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Like burglars, cyber thieves look for openings to exploit

Cyber Threat Landscape Report

In some ways, cyber thieves are like old-fashioned, neighborhood burglars.

“It’s like the bad guys ring every doorbell to see if anybody’s home,” said Theron McChesney, supervisor of business intelligence at SDN Communications. “Then they’ll check to see if the door is open. If it’s open, they just go in.”

Of course, burglars in the computer underworld checking for openings to networks typically enjoy a cloak of anonymity. However, their attempted intrusions in the Sioux Falls region were quite evident during the first quarter of 2018.

Four of the top 10 forms of attacks that SDN Managed Firewall Services detected were port scan attacks. In such attacks, hackers look for and explore open channels in servers and other programs for information or to assist in future attacks.

“Be aware of attackers analyzing your network for potential vulnerabilities through open ports and services. Investigate which ports are available within your network and review if they should be accessible or not,” SDN cybersecurity experts warn in the company’s Cyber Threat Landscape Cybersecurity Intelligence Report for Jan. 1 through March 31.

The quarterly report summarizes the cyber threat information SDN’s Managed Firewall and Managed DDoS Protection services gathered during the first three months of 2018.

During the quarter, the devices flagged nearly a third of all client firewall traffic as malicious or as spam.

The threat report reminds businesses and organizations to update their systems regularly to reduce the potential for loss. Skilled and lucky hackers can find out about weaknesses in software and exploit vulnerabilities even before fixes become available. Even so, well-maintained, up-to-date firewalls provide a critical line of defense.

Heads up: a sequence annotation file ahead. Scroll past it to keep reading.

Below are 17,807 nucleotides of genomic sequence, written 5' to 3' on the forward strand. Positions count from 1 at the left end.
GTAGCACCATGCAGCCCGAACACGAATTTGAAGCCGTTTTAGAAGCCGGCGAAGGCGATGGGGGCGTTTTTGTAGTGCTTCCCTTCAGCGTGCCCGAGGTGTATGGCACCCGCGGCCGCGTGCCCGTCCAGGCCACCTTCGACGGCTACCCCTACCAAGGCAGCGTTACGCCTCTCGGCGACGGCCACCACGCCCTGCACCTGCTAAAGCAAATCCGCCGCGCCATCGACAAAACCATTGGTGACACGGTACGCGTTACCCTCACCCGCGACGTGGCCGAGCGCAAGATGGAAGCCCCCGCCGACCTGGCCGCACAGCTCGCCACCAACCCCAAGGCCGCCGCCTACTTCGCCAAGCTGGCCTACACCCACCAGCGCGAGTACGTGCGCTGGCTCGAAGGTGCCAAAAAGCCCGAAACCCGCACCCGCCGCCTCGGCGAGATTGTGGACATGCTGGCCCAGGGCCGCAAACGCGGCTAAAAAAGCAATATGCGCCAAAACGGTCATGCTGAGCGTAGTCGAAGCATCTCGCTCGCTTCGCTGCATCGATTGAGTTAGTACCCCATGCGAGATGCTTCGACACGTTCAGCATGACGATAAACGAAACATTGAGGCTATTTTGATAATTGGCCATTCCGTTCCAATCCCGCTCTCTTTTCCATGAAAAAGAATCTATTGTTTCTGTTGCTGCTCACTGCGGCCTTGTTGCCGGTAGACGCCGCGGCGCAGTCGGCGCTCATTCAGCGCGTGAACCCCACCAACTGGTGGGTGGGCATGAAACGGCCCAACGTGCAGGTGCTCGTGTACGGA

The general purpose of a firewall is to determine what kind of traffic to block and what traffic to allow. SDN works with its Managed Firewall customers to initially set the traffic-policy configuration and then continues to manage those settings to make sure they’re appropriate for the business, McChesney said.

Report findings indicate that DDoS-style attacks also remain popular in the region. In Distributed Denial of Service incidents, attackers unleash large volumes of malicious traffic to disrupt or disable a targeted computer network or program. If pranksters or criminals lack the expertise to create an attack on their own, the culprits can buy DDoS attacks anonymously on the Dark Web.

The first-quarter threat report found of all the DDoS attacks in the region, multi-vector attacks were especially prominent. DDoS attacks of any type present a challenge for the defense but combining attack methods makes that even greater. For example, an attack designed to consume bandwidth can be combined with an attack directed at a specific protocol or one designed to exploit a specific weakness.

“Multi-vector attacks are difficult to mitigate. A layered DDoS defense provides proactive detection and mitigation whether it’s a straightforward volumetric attack, a protocol-based attack, or a stealthy application-style attack,” according to the report.

The number of DDoS attacks identified in the Sioux Falls region during the first quarter of the year increased by more than 50 percent from the same quarter in 2017.

“The solution to any of these DDoS attacks is to have a mitigation service that can detect attacks and prevent them from impacting your business,” McChesney said.

The Cyber Threat Landscape is a free report that is published online every three months.

Learn more about the exact increase in DDoS attacks, their size and how long they lasted, as well as the types of malicious content SDN’s Managed Firewalls prevented from reaching businesses by visiting the Cyber Threat Landscape Report Archive.

For additional information about threat-mitigation services for your business or organization, call an SDN account executive at 800-247-1442.